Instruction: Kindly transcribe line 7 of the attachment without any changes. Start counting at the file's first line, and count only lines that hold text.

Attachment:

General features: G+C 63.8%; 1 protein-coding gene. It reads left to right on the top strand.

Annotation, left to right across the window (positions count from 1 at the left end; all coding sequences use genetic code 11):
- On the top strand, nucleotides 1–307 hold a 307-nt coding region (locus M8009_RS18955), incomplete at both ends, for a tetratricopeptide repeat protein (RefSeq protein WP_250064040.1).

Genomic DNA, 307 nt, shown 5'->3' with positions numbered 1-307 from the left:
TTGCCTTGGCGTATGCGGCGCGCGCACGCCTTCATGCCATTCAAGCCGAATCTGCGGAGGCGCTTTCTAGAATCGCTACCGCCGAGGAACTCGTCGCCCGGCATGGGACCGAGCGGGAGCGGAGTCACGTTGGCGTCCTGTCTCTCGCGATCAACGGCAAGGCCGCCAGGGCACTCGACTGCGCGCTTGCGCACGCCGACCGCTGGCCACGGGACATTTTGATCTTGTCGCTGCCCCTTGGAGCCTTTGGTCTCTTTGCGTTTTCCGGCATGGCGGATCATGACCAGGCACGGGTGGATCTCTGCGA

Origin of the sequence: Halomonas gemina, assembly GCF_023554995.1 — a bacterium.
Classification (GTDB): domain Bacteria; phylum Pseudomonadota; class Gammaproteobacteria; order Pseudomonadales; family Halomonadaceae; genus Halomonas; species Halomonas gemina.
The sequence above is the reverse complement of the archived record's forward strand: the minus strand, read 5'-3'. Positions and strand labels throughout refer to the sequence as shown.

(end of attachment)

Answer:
Classification (GTDB): domain Bacteria; phylum Pseudomonadota; class Gammaproteobacteria; order Pseudomonadales; family Halomonadaceae; genus Halomonas; species Halomonas gemina.